(374d) Magnetic Separation of Apoptotic Red Blood Cells for Better Blood Transfusion Practices

Kim, J., Ohio State University
Chalmers, J. J., The Ohio State University
Weigand, M., The Ohio State University
In 1936, Pauling and Coryell observed that human RBCs in different chemical state express different magnetic moment due to the number of unpaired electrons between the hemoglobin and the stored iron. This difference in magnetic moment has led many researchers to explore the possibility of magnetically separating the RBCs. In 2017, Chalmers et al. has found that RBCs lose an average of 17% of their hemoglobin during ex vivo storage using magnetic characterization method. This finding has brought many attentions around the blood community for the need of better blood transfusion practices. In this study, we focus on attempting to find the relationship between the loss of hemoglobin in RBCs and the translocation of phosphatidylserine (PS, a phospholipid commonly used for detecting apoptosis of animal cells) and investigate the feasibility of magnetically separating the apoptotic RBCs from the fresh, healthy RBCs for blood transfusion.
Five expired human RBC units were obtained and were oxidized with sodium nitrate solution into paramagnetic RBCs. After labelling the RBCs with Annexin-V FLUOS (a fluorescent marker that would bind to translocated PS), the sample was sorted into four population based on the intensity of the marker expression using flow cytometer. The sorted samples were then magnetically characterized using the cell tracking velocimetry system (CTV), an analysis system that uses scientific camera and magnetic microfluidic channel to measure/quantify the magnetic susceptibility of cells. Then, the magnetic deposition microscopy (MDM), which is a microfluidic magnetic separation system, has been numerically modelled using a combination of commercial computational fluid dynamics software (ANSYS-Fluent) and custom algorithm that uses the magnetic characterization data from CTV. This numerical simulation method was used to calculate the theoretical separation site of the paramagnetic RBCs.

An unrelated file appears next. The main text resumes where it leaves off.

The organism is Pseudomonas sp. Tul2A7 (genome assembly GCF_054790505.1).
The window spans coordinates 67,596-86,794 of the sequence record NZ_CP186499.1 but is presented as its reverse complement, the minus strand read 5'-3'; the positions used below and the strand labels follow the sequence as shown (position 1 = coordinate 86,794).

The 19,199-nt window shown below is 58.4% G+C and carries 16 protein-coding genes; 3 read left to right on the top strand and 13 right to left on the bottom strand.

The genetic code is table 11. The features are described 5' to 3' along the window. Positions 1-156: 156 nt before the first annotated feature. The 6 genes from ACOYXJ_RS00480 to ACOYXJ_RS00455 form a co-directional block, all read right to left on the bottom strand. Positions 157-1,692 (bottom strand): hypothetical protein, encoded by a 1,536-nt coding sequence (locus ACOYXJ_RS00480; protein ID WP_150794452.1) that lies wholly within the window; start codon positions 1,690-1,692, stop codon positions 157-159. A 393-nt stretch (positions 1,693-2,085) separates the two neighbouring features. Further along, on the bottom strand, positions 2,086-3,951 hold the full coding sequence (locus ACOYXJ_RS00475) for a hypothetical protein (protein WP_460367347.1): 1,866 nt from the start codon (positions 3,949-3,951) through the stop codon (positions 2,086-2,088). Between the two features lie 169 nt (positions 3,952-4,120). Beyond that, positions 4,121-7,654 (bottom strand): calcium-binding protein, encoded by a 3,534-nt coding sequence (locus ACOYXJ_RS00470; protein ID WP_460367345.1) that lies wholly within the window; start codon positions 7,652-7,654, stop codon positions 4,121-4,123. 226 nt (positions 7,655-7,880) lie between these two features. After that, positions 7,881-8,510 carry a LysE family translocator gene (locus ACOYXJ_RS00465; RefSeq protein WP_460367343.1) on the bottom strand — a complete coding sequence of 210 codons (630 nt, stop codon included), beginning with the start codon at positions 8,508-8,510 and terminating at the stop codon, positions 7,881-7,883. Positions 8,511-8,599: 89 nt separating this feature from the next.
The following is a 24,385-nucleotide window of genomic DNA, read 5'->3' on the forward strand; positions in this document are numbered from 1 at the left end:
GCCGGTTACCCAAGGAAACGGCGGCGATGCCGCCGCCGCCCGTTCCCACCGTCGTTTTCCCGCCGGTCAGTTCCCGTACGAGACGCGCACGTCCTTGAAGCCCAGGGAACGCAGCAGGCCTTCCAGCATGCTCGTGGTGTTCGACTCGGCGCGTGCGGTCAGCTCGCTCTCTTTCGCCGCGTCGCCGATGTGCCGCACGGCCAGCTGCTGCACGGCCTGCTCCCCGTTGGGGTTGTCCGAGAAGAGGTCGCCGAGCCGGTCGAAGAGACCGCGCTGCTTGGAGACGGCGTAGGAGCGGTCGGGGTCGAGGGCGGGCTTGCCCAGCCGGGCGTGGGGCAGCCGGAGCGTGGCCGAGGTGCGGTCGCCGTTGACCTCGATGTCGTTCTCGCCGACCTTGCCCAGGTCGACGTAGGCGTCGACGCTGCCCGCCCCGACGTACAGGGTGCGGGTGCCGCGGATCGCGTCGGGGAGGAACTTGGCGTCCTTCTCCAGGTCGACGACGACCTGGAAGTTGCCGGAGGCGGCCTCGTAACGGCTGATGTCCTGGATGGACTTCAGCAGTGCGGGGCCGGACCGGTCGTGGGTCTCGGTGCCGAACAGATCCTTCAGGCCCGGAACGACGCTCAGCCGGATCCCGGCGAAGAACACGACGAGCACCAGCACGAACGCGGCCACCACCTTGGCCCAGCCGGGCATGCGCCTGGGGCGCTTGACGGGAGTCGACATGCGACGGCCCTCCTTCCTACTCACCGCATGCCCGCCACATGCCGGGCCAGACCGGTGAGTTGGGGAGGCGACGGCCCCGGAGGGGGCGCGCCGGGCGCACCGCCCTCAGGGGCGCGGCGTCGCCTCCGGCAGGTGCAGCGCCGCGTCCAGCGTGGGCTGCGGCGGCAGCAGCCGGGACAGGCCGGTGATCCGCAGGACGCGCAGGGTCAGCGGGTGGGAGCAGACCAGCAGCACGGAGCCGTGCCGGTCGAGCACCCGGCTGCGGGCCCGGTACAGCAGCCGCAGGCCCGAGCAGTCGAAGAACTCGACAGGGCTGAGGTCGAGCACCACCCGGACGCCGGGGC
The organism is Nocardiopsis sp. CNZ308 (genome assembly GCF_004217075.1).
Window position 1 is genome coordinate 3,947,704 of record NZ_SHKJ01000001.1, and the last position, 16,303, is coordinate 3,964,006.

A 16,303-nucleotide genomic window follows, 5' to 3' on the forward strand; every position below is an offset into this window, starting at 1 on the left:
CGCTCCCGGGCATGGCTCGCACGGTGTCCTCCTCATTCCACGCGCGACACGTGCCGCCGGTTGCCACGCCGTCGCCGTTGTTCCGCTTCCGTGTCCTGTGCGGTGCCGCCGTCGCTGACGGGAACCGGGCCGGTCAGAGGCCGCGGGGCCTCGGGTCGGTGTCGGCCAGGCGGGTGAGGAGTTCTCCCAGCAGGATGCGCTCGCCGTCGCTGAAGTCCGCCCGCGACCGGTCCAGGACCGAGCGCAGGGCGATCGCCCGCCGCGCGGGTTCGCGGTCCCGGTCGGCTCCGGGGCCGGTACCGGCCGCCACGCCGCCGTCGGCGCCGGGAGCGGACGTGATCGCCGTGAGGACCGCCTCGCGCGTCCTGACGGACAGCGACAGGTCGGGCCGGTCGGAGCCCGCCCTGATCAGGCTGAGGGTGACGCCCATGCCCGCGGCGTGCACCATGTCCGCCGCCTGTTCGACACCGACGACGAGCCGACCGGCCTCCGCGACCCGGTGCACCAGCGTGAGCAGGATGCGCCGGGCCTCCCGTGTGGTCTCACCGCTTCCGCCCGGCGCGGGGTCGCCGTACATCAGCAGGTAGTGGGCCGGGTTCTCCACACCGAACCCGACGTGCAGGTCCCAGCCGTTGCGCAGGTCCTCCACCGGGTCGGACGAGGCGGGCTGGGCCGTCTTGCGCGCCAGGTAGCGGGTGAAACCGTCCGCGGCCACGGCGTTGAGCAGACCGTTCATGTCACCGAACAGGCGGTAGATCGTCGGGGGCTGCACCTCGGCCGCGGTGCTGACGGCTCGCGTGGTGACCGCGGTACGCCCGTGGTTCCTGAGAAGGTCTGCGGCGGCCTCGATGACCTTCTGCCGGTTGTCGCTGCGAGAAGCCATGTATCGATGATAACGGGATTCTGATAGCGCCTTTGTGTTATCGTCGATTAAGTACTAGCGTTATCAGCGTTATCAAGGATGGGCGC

The magnetic data of the sorted RBCs were converted into pgHb/cell, a common unit measure used in the clinic to detect low iron deficiency anemia, and high PS expressing sub-population was shown to be low in hemoglobin concentration compared to the other sub-populations. The numerical model of the MDM system has also shown that different magnetic moment of entities can lead to different location of the deposition location, implying that the different magnetic moment of high PS-expressing (damaged) RBCs and PS-negative (healthy) RBCs could be used to magnetically separate healthy and damaged RBCs.
Annually, an average of 21 million units of human blood components are transfused in the US for various medical purposes. However, the blood transfusion efficiency (the rate of transfused RBCs’ survival rate in a human recipient after 24 hours) is known to be about 75%, which can lead to serious clinical effects such as impaired oxygen delivery, iron overload, and many more. With the improvement in transfusion practices through these findings in research, more effective blood transfusion will be possible.